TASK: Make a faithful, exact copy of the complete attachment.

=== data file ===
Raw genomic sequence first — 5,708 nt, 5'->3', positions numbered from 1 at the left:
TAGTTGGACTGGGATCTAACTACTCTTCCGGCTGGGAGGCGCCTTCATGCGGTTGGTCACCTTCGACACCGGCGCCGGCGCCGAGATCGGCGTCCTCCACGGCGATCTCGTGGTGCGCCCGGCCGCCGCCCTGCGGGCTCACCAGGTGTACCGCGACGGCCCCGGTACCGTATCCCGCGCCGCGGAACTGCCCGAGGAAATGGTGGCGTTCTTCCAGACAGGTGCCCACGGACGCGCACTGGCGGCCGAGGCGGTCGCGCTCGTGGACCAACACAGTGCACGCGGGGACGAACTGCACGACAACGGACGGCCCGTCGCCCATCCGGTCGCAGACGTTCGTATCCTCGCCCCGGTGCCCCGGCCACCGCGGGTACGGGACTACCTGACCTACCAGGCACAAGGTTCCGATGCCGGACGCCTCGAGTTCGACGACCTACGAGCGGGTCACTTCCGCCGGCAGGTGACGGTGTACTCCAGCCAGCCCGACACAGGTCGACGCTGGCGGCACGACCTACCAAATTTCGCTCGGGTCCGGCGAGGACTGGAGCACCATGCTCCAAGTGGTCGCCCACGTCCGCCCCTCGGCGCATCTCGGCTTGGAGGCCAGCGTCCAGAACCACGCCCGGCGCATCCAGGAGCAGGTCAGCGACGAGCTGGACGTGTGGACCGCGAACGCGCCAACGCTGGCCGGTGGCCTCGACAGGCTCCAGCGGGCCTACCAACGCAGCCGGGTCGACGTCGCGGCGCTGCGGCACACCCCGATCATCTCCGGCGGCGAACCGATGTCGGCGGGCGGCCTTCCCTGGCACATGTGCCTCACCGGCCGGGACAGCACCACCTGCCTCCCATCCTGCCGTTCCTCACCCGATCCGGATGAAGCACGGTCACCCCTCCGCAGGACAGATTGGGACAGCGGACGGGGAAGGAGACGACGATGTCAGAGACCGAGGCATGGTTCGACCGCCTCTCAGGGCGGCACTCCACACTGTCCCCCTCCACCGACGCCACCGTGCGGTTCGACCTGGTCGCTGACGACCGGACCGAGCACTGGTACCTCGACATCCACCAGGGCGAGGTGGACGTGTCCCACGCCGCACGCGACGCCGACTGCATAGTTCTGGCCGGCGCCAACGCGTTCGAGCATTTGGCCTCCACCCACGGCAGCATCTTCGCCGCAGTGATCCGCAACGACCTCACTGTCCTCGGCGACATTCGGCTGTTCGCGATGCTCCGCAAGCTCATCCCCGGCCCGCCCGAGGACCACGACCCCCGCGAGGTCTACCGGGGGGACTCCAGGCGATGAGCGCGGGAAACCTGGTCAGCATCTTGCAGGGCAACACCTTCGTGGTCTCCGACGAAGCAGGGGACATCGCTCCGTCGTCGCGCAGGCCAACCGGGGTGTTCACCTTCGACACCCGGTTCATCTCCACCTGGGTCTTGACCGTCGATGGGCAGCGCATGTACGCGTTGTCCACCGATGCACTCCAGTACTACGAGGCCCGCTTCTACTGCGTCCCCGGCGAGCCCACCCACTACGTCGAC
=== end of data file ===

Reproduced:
Raw genomic sequence first — 5,708 nt, 5'->3', positions numbered from 1 at the left:
TAGTTGGACTGGGATCTAACTACTCTTCCGGCTGGGAGGCGCCTTCATGCGGTTGGTCACCTTCGACACCGGCGCCGGCGCCGAGATCGGCGTCCTCCACGGCGATCTCGTGGTGCGCCCGGCCGCCGCCCTGCGGGCTCACCAGGTGTACCGCGACGGCCCCGGTACCGTATCCCGCGCCGCGGAACTGCCCGAGGAAATGGTGGCGTTCTTCCAGACAGGTGCCCACGGACGCGCACTGGCGGCCGAGGCGGTCGCGCTCGTGGACCAACACAGTGCACGCGGGGACGAACTGCACGACAACGGACGGCCCGTCGCCCATCCGGTCGCAGACGTTCGTATCCTCGCCCCGGTGCCCCGGCCACCGCGGGTACGGGACTACCTGACCTACCAGGCACAAGGTTCCGATGCCGGACGCCTCGAGTTCGACGACCTACGAGCGGGTCACTTCCGCCGGCAGGTGACGGTGTACTCCAGCCAGCCCGACACAGGTCGACGCTGGCGGCACGACCTACCAAATTTCGCTCGGGTCCGGCGAGGACTGGAGCACCATGCTCCAAGTGGTCGCCCACGTCCGCCCCTCGGCGCATCTCGGCTTGGAGGCCAGCGTCCAGAACCACGCCCGGCGCATCCAGGAGCAGGTCAGCGACGAGCTGGACGTGTGGACCGCGAACGCGCCAACGCTGGCCGGTGGCCTCGACAGGCTCCAGCGGGCCTACCAACGCAGCCGGGTCGACGTCGCGGCGCTGCGGCACACCCCGATCATCTCCGGCGGCGAACCGATGTCGGCGGGCGGCCTTCCCTGGCACATGTGCCTCACCGGCCGGGACAGCACCACCTGCCTCCCATCCTGCCGTTCCTCACCCGATCCGGATGAAGCACGGTCACCCCTCCGCAGGACAGATTGGGACAGCGGACGGGGAAGGAGACGACGATGTCAGAGACCGAGGCATGGTTCGACCGCCTCTCAGGGCGGCACTCCACACTGTCCCCCTCCACCGACGCCACCGTGCGGTTCGACCTGGTCGCTGACGACCGGACCGAGCACTGGTACCTCGACATCCACCAGGGCGAGGTGGACGTGTCCCACGCCGCACGCGACGCCGACTGCATAGTTCTGGCCGGCGCCAACGCGTTCGAGCATTTGGCCTCCACCCACGGCAGCATCTTCGCCGCAGTGATCCGCAACGACCTCACTGTCCTCGGCGACATTCGGCTGTTCGCGATGCTCCGCAAGCTCATCCCCGGCCCGCCCGAGGACCACGACCCCCGCGAGGTCTACCGGGGGGACTCCAGGCGATGAGCGCGGGAAACCTGGTCAGCATCTTGCAGGGCAACACCTTCGTGGTCTCCGACGAAGCAGGGGACATCGCTCCGTCGTCGCGCAGGCCAACCGGGGTGTTCACCTTCGACACCCGGTTCATCTCCACCTGGGTCTTGACCGTCGATGGGCAGCGCATGTACGCGTTGTCCACCGATGCACTCCAGTACTACGAGGCCCGCTTCTACTGCGTCCCCGGCGAGCCCACCCACTACGTCGAC